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Article
Publication date: 13 May 2022

Youngseek Kim

This research investigated how biological scientists' perceived academic reputation, community trust, and norms all influence their perceived academic reciprocity, which…

Abstract

Purpose

This research investigated how biological scientists' perceived academic reputation, community trust, and norms all influence their perceived academic reciprocity, which eventually leads to their data sharing intentions.

Design/methodology/approach

A research model was developed based on the theory of collective action, and the research model was empirically evaluated by using the Structural Equation Modeling method based on a total of 649 survey responses.

Findings

The results suggest that perceived academic reputation significantly increases perceived community trust, norm of data sharing, and academic reciprocity. Also, both perceived community trust and norm of data sharing significantly increases biological scientists' perceived academic reciprocity, which significantly affect their data sharing intentions. In addition, both perceived community trust and norm of data sharing significantly affect the relationship between perceived academic reciprocity and data sharing intention.

Research limitations/implications

This research shows that the theory of collective action provides a new theoretical lens for understanding scientists' data sharing behaviors based on the mechanisms of reputation, trust, norm, and reciprocity within a research community.

Practical implications

This research offers several practical implications for facilitating scientists' data sharing behaviors within a research community by increasing scientists' perceived academic reciprocity through the mechanisms of reputation, trust, and norm of data sharing.

Originality/value

The collective action perspective in data sharing has been newly proposed in this research; the research sheds light on how scientists' perceived academic reciprocity and data sharing intention can be encouraged by building trust, reputation, and norm in a research community.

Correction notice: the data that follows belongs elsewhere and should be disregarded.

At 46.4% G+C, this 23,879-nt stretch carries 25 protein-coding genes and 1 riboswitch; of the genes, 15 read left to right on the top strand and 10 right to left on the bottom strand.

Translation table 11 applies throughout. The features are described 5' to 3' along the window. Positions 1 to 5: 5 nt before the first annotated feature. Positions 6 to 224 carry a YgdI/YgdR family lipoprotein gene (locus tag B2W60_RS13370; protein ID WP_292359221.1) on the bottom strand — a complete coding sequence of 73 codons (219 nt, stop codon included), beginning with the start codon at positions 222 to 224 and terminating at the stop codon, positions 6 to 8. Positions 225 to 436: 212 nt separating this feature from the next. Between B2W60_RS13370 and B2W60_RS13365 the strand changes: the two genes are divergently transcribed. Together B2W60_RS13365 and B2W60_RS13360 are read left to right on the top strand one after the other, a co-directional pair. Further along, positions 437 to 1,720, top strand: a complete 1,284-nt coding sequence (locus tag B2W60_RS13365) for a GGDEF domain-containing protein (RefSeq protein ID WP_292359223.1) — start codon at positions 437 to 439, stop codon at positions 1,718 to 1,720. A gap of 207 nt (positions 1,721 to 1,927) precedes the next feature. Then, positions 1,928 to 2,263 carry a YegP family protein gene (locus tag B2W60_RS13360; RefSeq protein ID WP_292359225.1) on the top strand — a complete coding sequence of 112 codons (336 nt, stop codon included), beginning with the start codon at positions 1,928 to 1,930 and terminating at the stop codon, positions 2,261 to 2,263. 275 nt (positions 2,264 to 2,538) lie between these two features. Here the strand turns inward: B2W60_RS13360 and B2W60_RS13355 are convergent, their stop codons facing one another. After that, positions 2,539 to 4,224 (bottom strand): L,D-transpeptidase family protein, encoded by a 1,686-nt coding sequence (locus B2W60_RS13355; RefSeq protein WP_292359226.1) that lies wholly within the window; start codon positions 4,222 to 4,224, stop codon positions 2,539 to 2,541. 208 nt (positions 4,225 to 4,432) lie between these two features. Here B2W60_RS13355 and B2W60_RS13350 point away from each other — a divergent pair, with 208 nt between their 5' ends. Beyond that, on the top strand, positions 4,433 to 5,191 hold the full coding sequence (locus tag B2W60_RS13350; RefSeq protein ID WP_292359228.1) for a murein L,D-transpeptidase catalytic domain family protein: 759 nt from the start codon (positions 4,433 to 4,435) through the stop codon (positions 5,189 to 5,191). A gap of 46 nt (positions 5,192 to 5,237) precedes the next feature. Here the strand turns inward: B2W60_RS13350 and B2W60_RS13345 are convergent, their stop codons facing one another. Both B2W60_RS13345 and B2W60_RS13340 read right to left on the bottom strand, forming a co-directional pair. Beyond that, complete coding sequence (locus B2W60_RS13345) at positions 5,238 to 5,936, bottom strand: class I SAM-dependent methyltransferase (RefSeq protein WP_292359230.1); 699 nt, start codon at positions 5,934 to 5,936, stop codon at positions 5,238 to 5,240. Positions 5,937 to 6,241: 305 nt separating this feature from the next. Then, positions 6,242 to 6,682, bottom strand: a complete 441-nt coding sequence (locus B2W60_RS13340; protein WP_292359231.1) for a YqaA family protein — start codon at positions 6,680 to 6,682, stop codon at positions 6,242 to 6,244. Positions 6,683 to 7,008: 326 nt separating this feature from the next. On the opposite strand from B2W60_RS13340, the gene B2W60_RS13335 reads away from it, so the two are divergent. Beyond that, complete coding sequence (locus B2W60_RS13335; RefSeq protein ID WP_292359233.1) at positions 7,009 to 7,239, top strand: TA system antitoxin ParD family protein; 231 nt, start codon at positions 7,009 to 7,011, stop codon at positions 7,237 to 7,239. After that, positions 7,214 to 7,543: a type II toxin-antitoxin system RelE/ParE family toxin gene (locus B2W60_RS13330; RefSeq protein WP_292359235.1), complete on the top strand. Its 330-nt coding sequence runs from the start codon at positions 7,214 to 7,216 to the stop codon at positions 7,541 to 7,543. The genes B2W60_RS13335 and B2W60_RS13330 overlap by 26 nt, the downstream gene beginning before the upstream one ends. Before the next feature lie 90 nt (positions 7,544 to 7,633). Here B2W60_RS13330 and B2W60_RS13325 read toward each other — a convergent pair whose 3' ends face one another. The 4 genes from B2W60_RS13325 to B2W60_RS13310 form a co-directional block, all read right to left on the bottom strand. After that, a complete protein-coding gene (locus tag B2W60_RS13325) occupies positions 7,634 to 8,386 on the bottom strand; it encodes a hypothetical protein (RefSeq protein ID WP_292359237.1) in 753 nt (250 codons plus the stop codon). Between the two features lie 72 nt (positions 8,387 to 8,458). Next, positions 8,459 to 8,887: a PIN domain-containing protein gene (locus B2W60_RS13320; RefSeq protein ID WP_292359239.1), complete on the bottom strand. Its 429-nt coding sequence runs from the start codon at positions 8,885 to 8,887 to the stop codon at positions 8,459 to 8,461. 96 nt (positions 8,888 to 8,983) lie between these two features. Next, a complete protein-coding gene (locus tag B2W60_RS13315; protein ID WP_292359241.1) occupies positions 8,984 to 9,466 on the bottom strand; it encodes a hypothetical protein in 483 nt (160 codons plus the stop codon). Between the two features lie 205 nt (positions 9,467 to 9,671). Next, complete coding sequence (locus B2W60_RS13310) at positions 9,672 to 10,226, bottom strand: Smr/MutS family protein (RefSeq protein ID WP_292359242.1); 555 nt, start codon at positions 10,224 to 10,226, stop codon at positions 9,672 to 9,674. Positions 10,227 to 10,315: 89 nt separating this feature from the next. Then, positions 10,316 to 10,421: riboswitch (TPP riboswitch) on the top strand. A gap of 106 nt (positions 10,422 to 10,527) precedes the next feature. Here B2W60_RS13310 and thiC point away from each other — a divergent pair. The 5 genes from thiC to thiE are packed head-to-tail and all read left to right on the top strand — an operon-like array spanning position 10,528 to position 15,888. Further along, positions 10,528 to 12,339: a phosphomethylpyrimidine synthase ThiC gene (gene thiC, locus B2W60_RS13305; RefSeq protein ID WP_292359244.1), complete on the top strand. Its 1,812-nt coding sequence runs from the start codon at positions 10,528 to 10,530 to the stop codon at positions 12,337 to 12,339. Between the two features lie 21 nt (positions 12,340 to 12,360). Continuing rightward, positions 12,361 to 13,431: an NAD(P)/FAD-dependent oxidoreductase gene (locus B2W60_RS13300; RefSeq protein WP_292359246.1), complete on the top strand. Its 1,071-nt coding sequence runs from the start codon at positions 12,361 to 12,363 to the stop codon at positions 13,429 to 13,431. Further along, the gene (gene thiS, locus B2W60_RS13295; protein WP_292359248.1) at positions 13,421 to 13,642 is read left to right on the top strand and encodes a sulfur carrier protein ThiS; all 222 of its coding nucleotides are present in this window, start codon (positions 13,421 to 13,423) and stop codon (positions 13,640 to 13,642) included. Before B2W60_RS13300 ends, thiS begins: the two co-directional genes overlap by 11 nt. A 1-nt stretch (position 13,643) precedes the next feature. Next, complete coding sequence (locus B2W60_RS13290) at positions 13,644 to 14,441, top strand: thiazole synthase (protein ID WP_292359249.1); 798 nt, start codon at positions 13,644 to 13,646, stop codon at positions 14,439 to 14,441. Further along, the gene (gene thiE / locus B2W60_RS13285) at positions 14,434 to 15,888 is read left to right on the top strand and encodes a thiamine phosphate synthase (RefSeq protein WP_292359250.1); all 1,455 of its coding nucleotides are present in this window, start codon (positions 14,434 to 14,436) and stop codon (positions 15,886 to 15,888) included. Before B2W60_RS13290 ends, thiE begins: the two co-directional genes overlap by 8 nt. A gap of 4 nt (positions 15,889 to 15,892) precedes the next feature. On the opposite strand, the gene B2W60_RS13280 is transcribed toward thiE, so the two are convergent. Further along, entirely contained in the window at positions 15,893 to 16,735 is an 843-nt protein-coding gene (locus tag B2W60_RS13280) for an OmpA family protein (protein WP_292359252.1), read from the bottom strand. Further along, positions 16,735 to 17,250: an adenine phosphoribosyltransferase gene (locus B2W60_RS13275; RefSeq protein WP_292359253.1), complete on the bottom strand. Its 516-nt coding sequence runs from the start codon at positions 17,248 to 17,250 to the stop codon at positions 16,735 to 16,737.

Details

Aslib Journal of Information Management, vol. ahead-of-print no. ahead-of-print
Type: Research Article
ISSN: 2050-3806

Keywords

Article
Publication date: 20 April 2022

Muhammad Awais, Tayyba Fatima and Tahir Mumtaz Awan

This study aims to investigate people pro-environmental behavior toward solar energy in Pakistan. Solar energy is perceived as environment friendly because it does not…

Abstract

Purpose

This study aims to investigate people pro-environmental behavior toward solar energy in Pakistan. Solar energy is perceived as environment friendly because it does not need any fossil fuel and is free of greenhouse gas emission. Hence current research used to employ value-belief-norm theory with regard to solar energy to recognize people's interest for solar energy. Further this study also makes an effort for extend of value-belief-norm framework via using social norm as being a predictor of pro-environmental behavior and personal norm.

Design/methodology/approach

This study follows positivism philosophy based on quantitative in nature. Proposed hypothesis was tested through deductive research approach. Data was collected through survey method. Further general public was selected as population and non-probability convenience sampling technique was used for data collection. A total 1,000 online questionnaire were sent through different mediums on Internet, out of which 624 responses were received. Further this study used Smart-Pls 3 software for the analysis of data.

Findings

The results show that all hypothesis were approved except one. Furthermore, social norm was discovered as a positive indicator of personal norm, and pro-environmental behavior. Also, personal norm was found as mediating the relation between social norm and people's pro-environment behavior toward solar energy.

Practical implications

This research also adds to the existing research in field of environmental sustainability. Furthermore, it would prove to be a rational document for policymakers and the government to develop strategies to overcome environment and energy related issues.